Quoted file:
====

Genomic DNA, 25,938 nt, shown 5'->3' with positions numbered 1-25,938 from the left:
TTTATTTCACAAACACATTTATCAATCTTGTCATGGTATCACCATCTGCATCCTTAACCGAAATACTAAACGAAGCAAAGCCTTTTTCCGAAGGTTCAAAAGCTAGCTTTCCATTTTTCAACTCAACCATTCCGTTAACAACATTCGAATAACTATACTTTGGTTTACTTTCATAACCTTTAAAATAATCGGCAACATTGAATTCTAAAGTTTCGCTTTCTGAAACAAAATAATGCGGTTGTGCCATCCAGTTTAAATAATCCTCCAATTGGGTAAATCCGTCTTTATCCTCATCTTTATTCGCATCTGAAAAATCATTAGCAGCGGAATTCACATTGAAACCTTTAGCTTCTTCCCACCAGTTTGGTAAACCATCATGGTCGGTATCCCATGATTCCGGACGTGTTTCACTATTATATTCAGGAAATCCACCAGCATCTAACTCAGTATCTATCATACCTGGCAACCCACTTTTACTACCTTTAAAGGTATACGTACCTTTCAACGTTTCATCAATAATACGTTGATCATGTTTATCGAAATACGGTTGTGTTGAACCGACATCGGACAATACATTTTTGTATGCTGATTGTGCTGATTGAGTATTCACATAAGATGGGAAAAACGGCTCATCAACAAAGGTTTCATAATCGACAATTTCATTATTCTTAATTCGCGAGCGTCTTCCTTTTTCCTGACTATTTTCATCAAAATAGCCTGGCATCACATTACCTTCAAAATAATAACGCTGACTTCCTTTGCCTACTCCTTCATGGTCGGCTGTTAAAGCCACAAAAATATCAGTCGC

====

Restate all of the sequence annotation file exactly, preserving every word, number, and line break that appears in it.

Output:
Genomic DNA, 25,938 nt, shown 5'->3' with positions numbered 1-25,938 from the left:
TTTATTTCACAAACACATTTATCAATCTTGTCATGGTATCACCATCTGCATCCTTAACCGAAATACTAAACGAAGCAAAGCCTTTTTCCGAAGGTTCAAAAGCTAGCTTTCCATTTTTCAACTCAACCATTCCGTTAACAACATTCGAATAACTATACTTTGGTTTACTTTCATAACCTTTAAAATAATCGGCAACATTGAATTCTAAAGTTTCGCTTTCTGAAACAAAATAATGCGGTTGTGCCATCCAGTTTAAATAATCCTCCAATTGGGTAAATCCGTCTTTATCCTCATCTTTATTCGCATCTGAAAAATCATTAGCAGCGGAATTCACATTGAAACCTTTAGCTTCTTCCCACCAGTTTGGTAAACCATCATGGTCGGTATCCCATGATTCCGGACGTGTTTCACTATTATATTCAGGAAATCCACCAGCATCTAACTCAGTATCTATCATACCTGGCAACCCACTTTTACTACCTTTAAAGGTATACGTACCTTTCAACGTTTCATCAATAATACGTTGATCATGTTTATCGAAATACGGTTGTGTTGAACCGACATCGGACAATACATTTTTGTATGCTGATTGTGCTGATTGAGTATTCACATAAGATGGGAAAAACGGCTCATCAACAAAGGTTTCATAATCGACAATTTCATTATTCTTAATTCGCGAGCGTCTTCCTTTTTCCTGACTATTTTCATCAAAATAGCCTGGCATCACATTACCTTCAAAATAATAACGCTGACTTCCTTTGCCTACTCCTTCATGGTCGGCTGTTAAAGCCACAAAAATATCAGTCGC